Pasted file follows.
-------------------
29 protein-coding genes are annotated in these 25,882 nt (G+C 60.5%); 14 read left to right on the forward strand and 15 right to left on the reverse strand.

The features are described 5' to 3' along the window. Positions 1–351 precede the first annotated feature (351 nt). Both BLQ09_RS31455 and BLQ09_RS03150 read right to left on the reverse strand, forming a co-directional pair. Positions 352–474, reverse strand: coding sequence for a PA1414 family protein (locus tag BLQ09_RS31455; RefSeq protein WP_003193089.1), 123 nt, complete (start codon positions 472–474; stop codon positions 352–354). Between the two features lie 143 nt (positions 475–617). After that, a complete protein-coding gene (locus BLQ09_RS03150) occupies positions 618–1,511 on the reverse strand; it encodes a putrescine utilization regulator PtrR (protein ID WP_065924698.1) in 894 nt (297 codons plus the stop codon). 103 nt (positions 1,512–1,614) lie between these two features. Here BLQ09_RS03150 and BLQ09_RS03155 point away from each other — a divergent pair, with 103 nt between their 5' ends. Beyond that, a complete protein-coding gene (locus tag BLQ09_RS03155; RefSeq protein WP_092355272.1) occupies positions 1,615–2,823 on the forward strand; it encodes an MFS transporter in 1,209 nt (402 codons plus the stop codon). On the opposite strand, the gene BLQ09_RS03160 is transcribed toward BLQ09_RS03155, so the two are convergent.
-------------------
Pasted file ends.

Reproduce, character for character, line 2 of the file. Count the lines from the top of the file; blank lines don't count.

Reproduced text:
The features are described 5' to 3' along the window. Positions 1–351 precede the first annotated feature (351 nt). Both BLQ09_RS31455 and BLQ09_RS03150 read right to left on the reverse strand, forming a co-directional pair. Positions 352–474, reverse strand: coding sequence for a PA1414 family protein (locus tag BLQ09_RS31455; RefSeq protein WP_003193089.1), 123 nt, complete (start codon positions 472–474; stop codon positions 352–354). Between the two features lie 143 nt (positions 475–617). After that, a complete protein-coding gene (locus BLQ09_RS03150) occupies positions 618–1,511 on the reverse strand; it encodes a putrescine utilization regulator PtrR (protein ID WP_065924698.1) in 894 nt (297 codons plus the stop codon). 103 nt (positions 1,512–1,614) lie between these two features. Here BLQ09_RS03150 and BLQ09_RS03155 point away from each other — a divergent pair, with 103 nt between their 5' ends. Beyond that, a complete protein-coding gene (locus tag BLQ09_RS03155; RefSeq protein WP_092355272.1) occupies positions 1,615–2,823 on the forward strand; it encodes an MFS transporter in 1,209 nt (402 codons plus the stop codon). On the opposite strand, the gene BLQ09_RS03160 is transcribed toward BLQ09_RS03155, so the two are convergent.